Boarding Schools Regulated After Dozens of Sexual Abuse Claims

Two separate boarding schools have dozens of student and teacher claims of horrific abuse as the state ramps up private school regulations.

By Erika Hanson | Published

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Across the nation, there is a push for more school choice. By and large, more and more parents are upset with the atrocious reports multiplying at a rapid pace of indoctrination in public schools. But one thing that is often left off the table in that conversation is the fact that public schools, while highly regulated, also help to keep more schoolchildren safe. And this is a case in point with a recent story from the Associated Press regarding boarding schools that reads like a scary cult documentary.

The report tells the story of Maggie Drew and Brett Harper. Both individuals attended separate religious boarding schools within the state of Missouri, and both have come forward with at least a dozen other students claiming that the schools abused students for years. The schools involved were the Circle of Hope girls’ school and the Agape Boarding School.

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The founders of Circle of Hope are facing nearly 100 charges, including those of sexual abuse. Legislators heard testimony from former students at the all-girls boarding school, and the accounts were horrifying. Students alleged they were forced to eat their own vomit,  and Maggie Drew called her time at the school“torture.” Drew states that she was sexually abused by the schools’ founders, left with an untreated injury that causes permanent damage to her spine, and had over $25,000 of an inheritance stolen from her.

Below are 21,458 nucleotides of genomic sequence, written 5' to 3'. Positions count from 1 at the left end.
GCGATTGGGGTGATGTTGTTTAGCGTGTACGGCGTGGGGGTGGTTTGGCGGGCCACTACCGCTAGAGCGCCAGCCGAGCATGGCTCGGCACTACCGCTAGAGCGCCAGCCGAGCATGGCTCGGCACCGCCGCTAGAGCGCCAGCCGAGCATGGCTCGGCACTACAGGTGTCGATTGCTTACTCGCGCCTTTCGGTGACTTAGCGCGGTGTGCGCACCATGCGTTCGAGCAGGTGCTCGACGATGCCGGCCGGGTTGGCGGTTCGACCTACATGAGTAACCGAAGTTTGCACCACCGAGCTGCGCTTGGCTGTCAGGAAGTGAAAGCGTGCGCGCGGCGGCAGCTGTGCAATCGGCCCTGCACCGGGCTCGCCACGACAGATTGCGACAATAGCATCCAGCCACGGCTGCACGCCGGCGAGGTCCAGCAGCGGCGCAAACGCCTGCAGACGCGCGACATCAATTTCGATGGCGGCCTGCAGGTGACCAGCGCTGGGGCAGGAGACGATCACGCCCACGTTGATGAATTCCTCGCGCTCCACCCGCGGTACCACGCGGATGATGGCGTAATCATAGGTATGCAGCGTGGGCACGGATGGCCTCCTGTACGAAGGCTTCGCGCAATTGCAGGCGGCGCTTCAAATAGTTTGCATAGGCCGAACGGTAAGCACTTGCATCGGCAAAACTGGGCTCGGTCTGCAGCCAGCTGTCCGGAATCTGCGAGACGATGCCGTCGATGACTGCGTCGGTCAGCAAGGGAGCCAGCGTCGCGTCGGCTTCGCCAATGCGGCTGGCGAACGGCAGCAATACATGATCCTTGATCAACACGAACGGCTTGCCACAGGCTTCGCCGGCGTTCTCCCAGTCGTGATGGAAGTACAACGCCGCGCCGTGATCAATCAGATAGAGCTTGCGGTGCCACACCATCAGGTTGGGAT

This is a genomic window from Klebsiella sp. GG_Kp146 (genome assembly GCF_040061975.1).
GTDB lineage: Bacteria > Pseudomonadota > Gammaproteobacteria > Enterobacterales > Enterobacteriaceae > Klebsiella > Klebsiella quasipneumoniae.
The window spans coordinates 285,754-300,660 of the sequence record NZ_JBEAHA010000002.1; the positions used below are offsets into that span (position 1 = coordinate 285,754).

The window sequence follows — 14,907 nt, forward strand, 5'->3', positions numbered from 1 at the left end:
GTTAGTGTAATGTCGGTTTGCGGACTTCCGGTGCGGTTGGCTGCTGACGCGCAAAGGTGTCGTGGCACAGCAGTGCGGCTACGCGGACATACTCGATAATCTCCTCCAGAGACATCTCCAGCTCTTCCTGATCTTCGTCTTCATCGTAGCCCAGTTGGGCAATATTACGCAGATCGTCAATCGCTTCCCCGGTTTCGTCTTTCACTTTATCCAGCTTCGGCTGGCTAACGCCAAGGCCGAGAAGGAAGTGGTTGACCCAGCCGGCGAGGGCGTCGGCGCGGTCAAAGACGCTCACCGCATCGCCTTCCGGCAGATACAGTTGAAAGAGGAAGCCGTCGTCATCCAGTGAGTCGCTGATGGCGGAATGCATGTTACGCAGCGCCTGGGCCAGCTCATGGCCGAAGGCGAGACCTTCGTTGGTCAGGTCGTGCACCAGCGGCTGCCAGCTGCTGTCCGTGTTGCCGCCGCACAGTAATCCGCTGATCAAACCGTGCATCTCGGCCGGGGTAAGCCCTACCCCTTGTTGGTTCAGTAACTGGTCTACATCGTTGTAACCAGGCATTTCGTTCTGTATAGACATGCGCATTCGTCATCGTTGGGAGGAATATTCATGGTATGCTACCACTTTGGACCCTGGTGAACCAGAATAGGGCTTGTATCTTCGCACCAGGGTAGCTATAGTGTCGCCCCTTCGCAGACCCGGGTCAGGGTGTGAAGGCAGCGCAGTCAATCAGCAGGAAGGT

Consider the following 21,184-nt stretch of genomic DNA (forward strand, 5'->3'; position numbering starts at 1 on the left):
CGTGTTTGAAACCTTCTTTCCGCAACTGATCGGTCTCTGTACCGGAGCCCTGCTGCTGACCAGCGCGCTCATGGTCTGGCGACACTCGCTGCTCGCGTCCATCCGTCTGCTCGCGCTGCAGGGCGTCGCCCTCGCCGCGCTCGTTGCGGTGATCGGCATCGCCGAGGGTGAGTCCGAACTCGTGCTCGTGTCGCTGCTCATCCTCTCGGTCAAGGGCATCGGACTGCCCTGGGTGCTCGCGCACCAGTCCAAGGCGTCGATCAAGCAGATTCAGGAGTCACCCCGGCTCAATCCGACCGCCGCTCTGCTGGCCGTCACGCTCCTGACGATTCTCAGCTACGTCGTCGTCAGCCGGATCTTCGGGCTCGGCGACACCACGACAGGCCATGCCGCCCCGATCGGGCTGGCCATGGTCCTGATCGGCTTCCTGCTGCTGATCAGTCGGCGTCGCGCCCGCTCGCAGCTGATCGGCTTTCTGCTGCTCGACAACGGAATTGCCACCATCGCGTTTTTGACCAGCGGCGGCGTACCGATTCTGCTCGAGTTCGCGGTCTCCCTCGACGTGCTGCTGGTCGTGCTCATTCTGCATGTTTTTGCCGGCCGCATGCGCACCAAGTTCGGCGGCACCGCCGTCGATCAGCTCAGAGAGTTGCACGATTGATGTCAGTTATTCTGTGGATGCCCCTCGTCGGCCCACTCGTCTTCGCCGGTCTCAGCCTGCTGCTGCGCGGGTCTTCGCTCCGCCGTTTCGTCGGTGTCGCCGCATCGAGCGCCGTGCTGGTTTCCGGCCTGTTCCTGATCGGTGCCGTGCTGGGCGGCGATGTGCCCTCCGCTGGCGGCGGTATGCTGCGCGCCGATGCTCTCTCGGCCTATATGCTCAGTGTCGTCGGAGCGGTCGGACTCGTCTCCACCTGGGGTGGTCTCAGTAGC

The Circle of Hope boarding school was opened in the remote Missouri town of Humansville in 2006. Its founders, Boyd and Stephanie Householder, claimed to have opened the religious school with a mission to “use the Bible to teach (girls) that they are to obey their parents and the authority over them.” The school was shut down in 2020 after investigations began.

Only 25 miles away, similar accounts were told by former students at the Christian boarding school of Agape. James and Kathy Clemenson relocated from California to Stockton, Missouri to found the school in 1990. In 2002, James, a retired trooper, said that he picked Missouri specifically because of its lack of regulation in schools. Still open today, five employees of the boarding school have now been charged with abusing students. One of them, the school’s doctor, is charged with sex crimes. And the attorney general feels that there are many more staffers that need to be charged.

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Brett Harper claims to have endured abuse including stomping on his back that resulted in him now being disabled. Harper remembers the preposterous work he was forced to do at school, including moving large rocks from one pile to another. Now 36 years old, Haper says his time at the school scarred him for life.  James Clidence, a former teacher at the school spoke out about the horrors he witnessed during his time at the boarding school. Stating that he left after witnessing abuse, he exclaimed how his wife ended up calling federal, state, and local authorities to report what was really going on inside the boarding school.

 Following the incidents, Missouri passed a new law last year that gave the state more regulatory authority in private and boarding schools. The new law sets minimum health and safety requirements for boarding schools. The law also mandates background checks for employees, requires proof of adequate food on hand, clothing, and medical care for students, and also states that parents must be allowed to access their children at any time without needing prior notice.